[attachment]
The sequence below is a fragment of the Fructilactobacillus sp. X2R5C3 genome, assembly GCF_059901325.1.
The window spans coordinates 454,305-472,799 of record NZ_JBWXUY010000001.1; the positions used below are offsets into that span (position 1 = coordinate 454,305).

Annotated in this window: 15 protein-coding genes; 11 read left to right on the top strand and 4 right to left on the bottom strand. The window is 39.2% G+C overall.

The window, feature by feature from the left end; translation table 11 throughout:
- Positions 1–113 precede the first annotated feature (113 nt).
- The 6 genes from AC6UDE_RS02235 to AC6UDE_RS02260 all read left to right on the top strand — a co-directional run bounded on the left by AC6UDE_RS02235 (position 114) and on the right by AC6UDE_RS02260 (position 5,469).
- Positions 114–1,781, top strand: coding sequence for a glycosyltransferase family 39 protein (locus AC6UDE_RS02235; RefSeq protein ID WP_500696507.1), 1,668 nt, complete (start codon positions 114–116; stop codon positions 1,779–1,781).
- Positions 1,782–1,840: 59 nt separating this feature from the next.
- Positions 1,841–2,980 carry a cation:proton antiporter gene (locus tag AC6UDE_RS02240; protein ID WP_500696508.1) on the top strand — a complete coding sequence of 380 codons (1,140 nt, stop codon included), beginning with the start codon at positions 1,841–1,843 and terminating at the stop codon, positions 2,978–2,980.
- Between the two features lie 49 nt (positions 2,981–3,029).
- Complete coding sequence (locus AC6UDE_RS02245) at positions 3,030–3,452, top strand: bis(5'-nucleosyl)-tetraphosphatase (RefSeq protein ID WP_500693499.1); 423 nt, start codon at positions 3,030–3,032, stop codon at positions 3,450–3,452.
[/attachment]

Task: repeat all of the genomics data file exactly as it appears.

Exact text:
The sequence below is a fragment of the Fructilactobacillus sp. X2R5C3 genome, assembly GCF_059901325.1.
The window spans coordinates 454,305-472,799 of record NZ_JBWXUY010000001.1; the positions used below are offsets into that span (position 1 = coordinate 454,305).

Annotated in this window: 15 protein-coding genes; 11 read left to right on the top strand and 4 right to left on the bottom strand. The window is 39.2% G+C overall.

The window, feature by feature from the left end; translation table 11 throughout:
- Positions 1–113 precede the first annotated feature (113 nt).
- The 6 genes from AC6UDE_RS02235 to AC6UDE_RS02260 all read left to right on the top strand — a co-directional run bounded on the left by AC6UDE_RS02235 (position 114) and on the right by AC6UDE_RS02260 (position 5,469).
- Positions 114–1,781, top strand: coding sequence for a glycosyltransferase family 39 protein (locus AC6UDE_RS02235; RefSeq protein ID WP_500696507.1), 1,668 nt, complete (start codon positions 114–116; stop codon positions 1,779–1,781).
- Positions 1,782–1,840: 59 nt separating this feature from the next.
- Positions 1,841–2,980 carry a cation:proton antiporter gene (locus tag AC6UDE_RS02240; protein ID WP_500696508.1) on the top strand — a complete coding sequence of 380 codons (1,140 nt, stop codon included), beginning with the start codon at positions 1,841–1,843 and terminating at the stop codon, positions 2,978–2,980.
- Between the two features lie 49 nt (positions 2,981–3,029).
- Complete coding sequence (locus AC6UDE_RS02245) at positions 3,030–3,452, top strand: bis(5'-nucleosyl)-tetraphosphatase (RefSeq protein ID WP_500693499.1); 423 nt, start codon at positions 3,030–3,032, stop codon at positions 3,450–3,452.